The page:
[PHY] A7: Halloween Midterm, or Tom Igoe Was Correct – Long Wires Are Long


The goal of this assignment is to show that you can make a simple interactive system with physical controls, and that you can keep a user engaged with your system.

This year, the midterm project will have a Halloween theme. You should make a device or experience for a Halloween party.


My partner Gil and I started discussing what we wanted to do right away at the end of the class when this assignment. Gil was already toying with this idea of a projection installation and I was interested in creating spooky sounds, so we decided to do a spooky ghost projection installation. Gil was keen on using Isadora, a real time programming software that deals with manipulations of video, and his confidence made me interested in using it.

We knew we wanted an actress/actor, so we asked Danqi, our fellow physical computing student. After she agreed to participate we knew that the project is a go and the only thing to figure out was how to accomplish our goal.

The idea

All in all, this was the idea:

  1. There is a hallway and the ghost of 721 Broadway is just “lurking” in an idle position.
  2. The victim crosses the far Ultrasonic Module HC-SR04 (simply UM from now on) and the ghost calls for the victim to come forward.
  3. The victim crosses the middle UM and the ghost asks for help by reaching out the hand.
  4. The victim crosses the final close UM in an attempt (a hopeful one) to reach out to the ghost and the ghost disappears.
  5. There was an idea to have another version that just a jump scare, but we thought it was too basic.

Process and problems

Overall, Gil was the one who dealt with code (I looked and helped troubleshoot when needed) and I was the one dealing with the physical wiring of it all. Of course, Gil was also the one who managed Isadora and the projector, as that’s his forte. When it came to video editing, we did it together and my rusty-at-this-point knowledge of Adobe Premiere came in handy.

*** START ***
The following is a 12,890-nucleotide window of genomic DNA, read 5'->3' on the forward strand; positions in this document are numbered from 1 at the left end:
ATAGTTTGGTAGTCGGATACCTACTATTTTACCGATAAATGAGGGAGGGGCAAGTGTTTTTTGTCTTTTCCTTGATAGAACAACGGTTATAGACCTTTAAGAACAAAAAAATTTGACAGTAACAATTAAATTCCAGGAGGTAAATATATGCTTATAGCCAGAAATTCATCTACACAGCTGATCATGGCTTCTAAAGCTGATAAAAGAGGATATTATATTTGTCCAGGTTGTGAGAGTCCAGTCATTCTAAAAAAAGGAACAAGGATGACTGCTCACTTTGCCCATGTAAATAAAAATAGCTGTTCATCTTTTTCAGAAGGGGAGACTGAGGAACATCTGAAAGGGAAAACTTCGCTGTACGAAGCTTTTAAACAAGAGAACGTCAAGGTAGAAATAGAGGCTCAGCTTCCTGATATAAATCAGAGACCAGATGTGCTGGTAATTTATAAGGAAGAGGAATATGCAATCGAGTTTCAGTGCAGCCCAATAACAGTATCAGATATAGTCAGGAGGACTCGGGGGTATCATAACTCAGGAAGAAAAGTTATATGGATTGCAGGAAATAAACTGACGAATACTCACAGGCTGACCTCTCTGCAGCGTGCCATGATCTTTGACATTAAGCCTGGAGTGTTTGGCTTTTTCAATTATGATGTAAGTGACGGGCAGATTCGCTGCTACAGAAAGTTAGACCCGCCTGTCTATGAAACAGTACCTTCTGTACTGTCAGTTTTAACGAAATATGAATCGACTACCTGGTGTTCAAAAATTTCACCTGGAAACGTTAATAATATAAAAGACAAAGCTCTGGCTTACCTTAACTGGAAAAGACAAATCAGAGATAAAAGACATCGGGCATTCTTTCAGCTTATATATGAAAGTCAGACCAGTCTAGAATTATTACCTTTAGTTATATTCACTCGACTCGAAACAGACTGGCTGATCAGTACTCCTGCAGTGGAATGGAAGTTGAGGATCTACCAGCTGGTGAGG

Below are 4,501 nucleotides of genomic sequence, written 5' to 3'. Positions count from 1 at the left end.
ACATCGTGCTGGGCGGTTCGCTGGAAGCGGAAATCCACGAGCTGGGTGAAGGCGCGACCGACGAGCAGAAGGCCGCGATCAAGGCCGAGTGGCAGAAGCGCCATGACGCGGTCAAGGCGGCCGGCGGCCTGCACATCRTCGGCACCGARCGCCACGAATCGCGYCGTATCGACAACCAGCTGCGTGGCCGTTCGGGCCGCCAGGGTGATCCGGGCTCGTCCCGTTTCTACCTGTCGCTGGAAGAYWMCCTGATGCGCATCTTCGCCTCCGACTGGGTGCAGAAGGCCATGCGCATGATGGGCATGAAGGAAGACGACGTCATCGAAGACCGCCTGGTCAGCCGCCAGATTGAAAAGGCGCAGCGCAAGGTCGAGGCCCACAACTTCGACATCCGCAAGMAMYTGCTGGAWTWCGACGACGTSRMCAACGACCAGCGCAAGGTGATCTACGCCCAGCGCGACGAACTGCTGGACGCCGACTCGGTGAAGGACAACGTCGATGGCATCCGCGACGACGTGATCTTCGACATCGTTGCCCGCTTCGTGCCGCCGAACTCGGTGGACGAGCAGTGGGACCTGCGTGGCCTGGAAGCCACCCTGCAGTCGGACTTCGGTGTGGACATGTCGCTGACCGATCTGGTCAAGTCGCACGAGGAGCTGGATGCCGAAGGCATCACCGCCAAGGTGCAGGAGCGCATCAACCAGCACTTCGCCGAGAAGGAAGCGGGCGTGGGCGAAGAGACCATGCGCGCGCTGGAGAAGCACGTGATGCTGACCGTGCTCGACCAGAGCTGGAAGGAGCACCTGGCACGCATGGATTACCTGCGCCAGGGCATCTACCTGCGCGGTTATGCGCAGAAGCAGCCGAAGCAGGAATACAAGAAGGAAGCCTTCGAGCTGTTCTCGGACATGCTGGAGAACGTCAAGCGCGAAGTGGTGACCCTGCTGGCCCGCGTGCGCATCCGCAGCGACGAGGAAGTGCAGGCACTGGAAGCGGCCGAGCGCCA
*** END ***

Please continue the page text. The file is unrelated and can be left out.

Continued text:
The first problem we had is that the UMs we bought weren’t working at first and it turned out to be because they were rated at 5V and not 3V like the original UM that Gil owned and tested on. After we figured this out, we used coin cell holders and put in two coin cells that together made up 6V. To reduce the voltage we used a 7805 voltage regulator.

The second major problem was putting it all together. We used the hallway of ITP that’s closer to the kitchen as our area. The long distance made it all harder. We wanted to conceal all the wires and it largely succeeded.

There was one weird weird problem…

Tom was right, don’t mess with long wires! The middle UM was connected to the far UM’s Arduino Nano 33 IoT and because of the length it didn’t ground properly. It was the last piece in our puzzle and somehow nothing worked. We double, no, quadruple checked everything and the sensor wouldn’t ground unless we physically touched the voltage regulator. Made zero sense because the set up was exactly the same as the close sensor. Then we connected a wire from it to a physical metal pipe to ground it all. \


To Gil, for being an amazing, responsible, and creative minded partner.

To Danqi, for becoming an actress for us and suffering the intense heat from all the lights and putting on a tonne of make up.

To Tom and Rob for letting us book the room.

To the rest of ITP for being supportive! Love y’all!


More images and videos will be added in the future.

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